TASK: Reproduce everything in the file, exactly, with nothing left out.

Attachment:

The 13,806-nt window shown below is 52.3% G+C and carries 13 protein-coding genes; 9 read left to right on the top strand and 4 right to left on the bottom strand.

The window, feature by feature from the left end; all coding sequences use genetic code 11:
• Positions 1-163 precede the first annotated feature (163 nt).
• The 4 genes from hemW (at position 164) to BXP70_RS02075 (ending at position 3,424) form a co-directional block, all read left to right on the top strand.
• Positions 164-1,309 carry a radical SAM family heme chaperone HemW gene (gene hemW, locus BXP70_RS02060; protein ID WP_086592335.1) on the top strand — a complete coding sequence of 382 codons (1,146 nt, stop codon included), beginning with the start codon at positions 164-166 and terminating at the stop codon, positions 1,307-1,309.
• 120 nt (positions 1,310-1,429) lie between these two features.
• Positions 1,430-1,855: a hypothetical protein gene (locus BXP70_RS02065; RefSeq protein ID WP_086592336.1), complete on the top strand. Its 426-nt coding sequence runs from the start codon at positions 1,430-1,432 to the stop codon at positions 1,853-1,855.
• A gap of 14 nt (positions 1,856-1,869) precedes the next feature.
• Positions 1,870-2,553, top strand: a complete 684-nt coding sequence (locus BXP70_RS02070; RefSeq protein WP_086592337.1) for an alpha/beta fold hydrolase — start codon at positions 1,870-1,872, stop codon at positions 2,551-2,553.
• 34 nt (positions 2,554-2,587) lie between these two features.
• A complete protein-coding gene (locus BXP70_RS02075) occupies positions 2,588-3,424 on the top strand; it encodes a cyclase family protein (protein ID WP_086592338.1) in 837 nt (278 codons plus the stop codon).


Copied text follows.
The 13,806-nt window shown below is 52.3% G+C and carries 13 protein-coding genes; 9 read left to right on the top strand and 4 right to left on the bottom strand.

The window, feature by feature from the left end; all coding sequences use genetic code 11:
• Positions 1-163 precede the first annotated feature (163 nt).
• The 4 genes from hemW (at position 164) to BXP70_RS02075 (ending at position 3,424) form a co-directional block, all read left to right on the top strand.
• Positions 164-1,309 carry a radical SAM family heme chaperone HemW gene (gene hemW, locus BXP70_RS02060; protein ID WP_086592335.1) on the top strand — a complete coding sequence of 382 codons (1,146 nt, stop codon included), beginning with the start codon at positions 164-166 and terminating at the stop codon, positions 1,307-1,309.
• 120 nt (positions 1,310-1,429) lie between these two features.
• Positions 1,430-1,855: a hypothetical protein gene (locus BXP70_RS02065; RefSeq protein ID WP_086592336.1), complete on the top strand. Its 426-nt coding sequence runs from the start codon at positions 1,430-1,432 to the stop codon at positions 1,853-1,855.
• A gap of 14 nt (positions 1,856-1,869) precedes the next feature.
• Positions 1,870-2,553, top strand: a complete 684-nt coding sequence (locus BXP70_RS02070; RefSeq protein WP_086592337.1) for an alpha/beta fold hydrolase — start codon at positions 1,870-1,872, stop codon at positions 2,551-2,553.
• 34 nt (positions 2,554-2,587) lie between these two features.
• A complete protein-coding gene (locus BXP70_RS02075) occupies positions 2,588-3,424 on the top strand; it encodes a cyclase family protein (protein ID WP_086592338.1) in 837 nt (278 codons plus the stop codon).